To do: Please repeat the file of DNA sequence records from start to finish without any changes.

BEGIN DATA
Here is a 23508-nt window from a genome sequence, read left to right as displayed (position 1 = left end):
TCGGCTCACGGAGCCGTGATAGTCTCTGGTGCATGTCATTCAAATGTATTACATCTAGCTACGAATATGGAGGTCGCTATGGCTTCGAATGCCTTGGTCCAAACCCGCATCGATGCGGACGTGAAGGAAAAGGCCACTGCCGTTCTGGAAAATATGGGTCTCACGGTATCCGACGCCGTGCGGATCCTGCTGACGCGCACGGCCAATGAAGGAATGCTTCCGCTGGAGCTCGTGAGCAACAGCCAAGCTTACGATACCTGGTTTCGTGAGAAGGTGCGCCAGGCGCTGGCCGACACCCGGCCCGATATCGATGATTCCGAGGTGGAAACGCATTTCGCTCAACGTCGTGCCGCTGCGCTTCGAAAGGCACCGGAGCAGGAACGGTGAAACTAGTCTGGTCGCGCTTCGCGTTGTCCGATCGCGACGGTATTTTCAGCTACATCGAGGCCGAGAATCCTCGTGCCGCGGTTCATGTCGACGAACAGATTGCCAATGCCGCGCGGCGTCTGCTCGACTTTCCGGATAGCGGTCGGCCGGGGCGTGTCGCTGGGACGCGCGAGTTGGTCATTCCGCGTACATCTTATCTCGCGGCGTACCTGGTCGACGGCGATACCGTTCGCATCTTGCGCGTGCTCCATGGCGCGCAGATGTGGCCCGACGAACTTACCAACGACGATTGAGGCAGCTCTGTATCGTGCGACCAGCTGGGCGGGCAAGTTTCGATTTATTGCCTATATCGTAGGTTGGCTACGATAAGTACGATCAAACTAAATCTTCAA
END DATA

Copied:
Here is a 23508-nt window from a genome sequence, read left to right as displayed (position 1 = left end):
TCGGCTCACGGAGCCGTGATAGTCTCTGGTGCATGTCATTCAAATGTATTACATCTAGCTACGAATATGGAGGTCGCTATGGCTTCGAATGCCTTGGTCCAAACCCGCATCGATGCGGACGTGAAGGAAAAGGCCACTGCCGTTCTGGAAAATATGGGTCTCACGGTATCCGACGCCGTGCGGATCCTGCTGACGCGCACGGCCAATGAAGGAATGCTTCCGCTGGAGCTCGTGAGCAACAGCCAAGCTTACGATACCTGGTTTCGTGAGAAGGTGCGCCAGGCGCTGGCCGACACCCGGCCCGATATCGATGATTCCGAGGTGGAAACGCATTTCGCTCAACGTCGTGCCGCTGCGCTTCGAAAGGCACCGGAGCAGGAACGGTGAAACTAGTCTGGTCGCGCTTCGCGTTGTCCGATCGCGACGGTATTTTCAGCTACATCGAGGCCGAGAATCCTCGTGCCGCGGTTCATGTCGACGAACAGATTGCCAATGCCGCGCGGCGTCTGCTCGACTTTCCGGATAGCGGTCGGCCGGGGCGTGTCGCTGGGACGCGCGAGTTGGTCATTCCGCGTACATCTTATCTCGCGGCGTACCTGGTCGACGGCGATACCGTTCGCATCTTGCGCGTGCTCCATGGCGCGCAGATGTGGCCCGACGAACTTACCAACGACGATTGAGGCAGCTCTGTATCGTGCGACCAGCTGGGCGGGCAAGTTTCGATTTATTGCCTATATCGTAGGTTGGCTACGATAAGTACGATCAAACTAAATCTTCAA